Iran’s Failing Economy

A high-level conservative cleric close to Iran’s supreme leader has criticized the economic policies of the Iranian president, warning that the current policies threaten to keep Iran from its goal of becoming a regional superpower.
The remarks by Ali Akbar Nateq Nouri, a confidant of Supreme Leader Ali Khamenehi, came just a week after Khamenehi seemed to endorse President Mahmud Ahmadi-nejad, praising him for “standing up” to the West and urging him to plan for a second term in office.
But Nateq Nouri, the former speaker of the Majlis, said Khamenehi’s strong support didn’t mean the president was immune from criticism in his handling of the economy. Not only liberals but also even conservatives are increasingly saying Ahmadi-nejad has concentrated too much on anti-U.S. rhetoric and not enough on the floundering economy—and they have become more aggressive in attributing the president’s policies for high inflation and unemployment rates.
In 2005, Iran embarked on a 20-year plan with hopes it would lead Iran to become a regional superpower and a leader in technological and economic know-how by the year 2025. In particular, the plan focused on development in nuclear technology, industry and education. But critics of Ahmadi-nejad’s economic policy now say without change, Iran will never reach its goal.
“Goals of the 20-year plan won’t materialize under the present policies unless executive officials really change [their] views,” newspapers quoted Nateq Nouri as saying in a banking conference in Tehran.
According to the Iranian constitution, the government is required to guide the country toward privatization. But Nateq Nouri said institutions affiliated with the government—not the private sector—were being awarded shares in the “privatized” firms. “We see that assets are transferred from an open to a shadow government,” he said.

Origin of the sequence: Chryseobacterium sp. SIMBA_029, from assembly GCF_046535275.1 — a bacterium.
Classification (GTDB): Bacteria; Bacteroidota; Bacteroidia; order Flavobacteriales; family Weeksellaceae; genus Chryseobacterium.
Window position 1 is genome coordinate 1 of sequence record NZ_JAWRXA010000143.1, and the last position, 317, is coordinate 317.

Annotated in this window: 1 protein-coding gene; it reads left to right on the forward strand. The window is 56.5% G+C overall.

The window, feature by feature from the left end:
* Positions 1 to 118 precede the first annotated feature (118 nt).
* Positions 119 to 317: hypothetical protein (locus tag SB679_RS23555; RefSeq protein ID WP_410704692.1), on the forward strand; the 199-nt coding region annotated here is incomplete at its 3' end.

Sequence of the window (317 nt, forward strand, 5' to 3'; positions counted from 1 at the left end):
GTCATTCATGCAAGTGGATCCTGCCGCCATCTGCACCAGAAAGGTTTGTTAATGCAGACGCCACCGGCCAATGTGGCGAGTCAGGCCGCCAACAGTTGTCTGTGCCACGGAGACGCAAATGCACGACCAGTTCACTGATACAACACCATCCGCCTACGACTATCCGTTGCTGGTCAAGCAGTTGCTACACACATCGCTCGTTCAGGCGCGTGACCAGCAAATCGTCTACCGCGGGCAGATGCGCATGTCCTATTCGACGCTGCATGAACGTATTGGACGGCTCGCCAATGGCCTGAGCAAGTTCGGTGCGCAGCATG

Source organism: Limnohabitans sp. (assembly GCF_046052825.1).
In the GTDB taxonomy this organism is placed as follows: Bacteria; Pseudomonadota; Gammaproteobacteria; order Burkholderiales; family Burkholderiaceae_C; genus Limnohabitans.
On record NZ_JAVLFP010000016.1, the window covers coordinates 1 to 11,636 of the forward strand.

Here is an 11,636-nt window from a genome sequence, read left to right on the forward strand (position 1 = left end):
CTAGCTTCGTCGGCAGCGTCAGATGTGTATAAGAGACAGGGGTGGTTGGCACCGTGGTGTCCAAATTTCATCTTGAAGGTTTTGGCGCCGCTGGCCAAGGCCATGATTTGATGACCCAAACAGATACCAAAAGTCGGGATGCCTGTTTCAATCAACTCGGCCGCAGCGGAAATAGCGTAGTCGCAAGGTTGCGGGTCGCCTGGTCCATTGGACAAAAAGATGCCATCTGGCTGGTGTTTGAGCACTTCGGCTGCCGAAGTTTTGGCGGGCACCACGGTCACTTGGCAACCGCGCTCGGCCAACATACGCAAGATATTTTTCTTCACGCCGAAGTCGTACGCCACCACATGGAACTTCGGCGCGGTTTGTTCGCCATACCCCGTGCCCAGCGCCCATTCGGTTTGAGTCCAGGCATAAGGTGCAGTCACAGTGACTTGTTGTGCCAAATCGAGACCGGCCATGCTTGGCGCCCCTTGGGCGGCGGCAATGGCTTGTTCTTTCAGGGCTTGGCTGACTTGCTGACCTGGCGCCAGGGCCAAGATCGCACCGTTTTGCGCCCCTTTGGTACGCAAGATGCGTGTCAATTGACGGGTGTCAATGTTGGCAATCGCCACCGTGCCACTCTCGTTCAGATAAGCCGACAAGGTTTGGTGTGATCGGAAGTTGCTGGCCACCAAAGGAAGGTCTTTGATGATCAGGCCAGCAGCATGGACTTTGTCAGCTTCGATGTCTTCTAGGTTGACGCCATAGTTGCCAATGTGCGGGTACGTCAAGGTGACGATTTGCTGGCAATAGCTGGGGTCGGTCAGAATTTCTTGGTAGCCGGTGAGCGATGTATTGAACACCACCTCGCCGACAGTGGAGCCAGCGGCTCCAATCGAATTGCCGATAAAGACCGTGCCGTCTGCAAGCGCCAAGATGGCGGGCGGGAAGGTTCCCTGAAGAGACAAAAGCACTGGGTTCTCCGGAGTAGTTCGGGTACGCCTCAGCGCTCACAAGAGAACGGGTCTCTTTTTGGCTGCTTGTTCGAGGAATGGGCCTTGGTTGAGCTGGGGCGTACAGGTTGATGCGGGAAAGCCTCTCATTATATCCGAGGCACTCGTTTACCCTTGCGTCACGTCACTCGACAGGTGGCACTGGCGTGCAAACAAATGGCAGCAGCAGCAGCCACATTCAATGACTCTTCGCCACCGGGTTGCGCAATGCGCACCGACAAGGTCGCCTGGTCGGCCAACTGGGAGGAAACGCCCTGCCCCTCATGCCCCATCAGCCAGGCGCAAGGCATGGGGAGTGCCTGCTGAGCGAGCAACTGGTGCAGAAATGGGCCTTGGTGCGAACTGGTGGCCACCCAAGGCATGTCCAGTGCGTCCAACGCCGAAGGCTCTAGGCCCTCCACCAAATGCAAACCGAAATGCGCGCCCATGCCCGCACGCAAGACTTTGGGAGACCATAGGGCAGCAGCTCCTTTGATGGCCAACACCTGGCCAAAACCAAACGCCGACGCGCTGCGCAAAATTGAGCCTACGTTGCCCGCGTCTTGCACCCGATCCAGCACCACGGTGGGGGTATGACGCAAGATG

Nateq Nouri also said the government plan of injecting liquidity into the society in the hope of creating jobs has backfired. “Injecting liquidity won’t create jobs,” he said.
Earlier this month, former president and current chairman of the Expediency Council Akbar Hashemi Rafsanjani criticized Ahmadi-nejad—citing gas shortages in winter and power cuts during summer.
In an unattributed report published by Abrar, Mohsen Rezai—the secretary of the Expediency Counsel—reportedly said that Iran ranks first in inflation and unemployment in the region and warned that if Iran kept the economic pace it has now, it would become a small country in the region.

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One Response to “Iran’s Failing Economy”

  1. Jesse Aizenstat Says:

    Iran may talk big but the real estate in downtown Tehran is getting so pricey, even the flashy ones cant afford it. Tehran is not New York and certainly not Paris. Inflated economies and under employment will cripple even the most nationalist regimes. The Ayatollah’s should know this. I guess the Ayatollahs don’t do econ.Keep writing,Jesse Aizenstatwww.bloggingthecasbah.com

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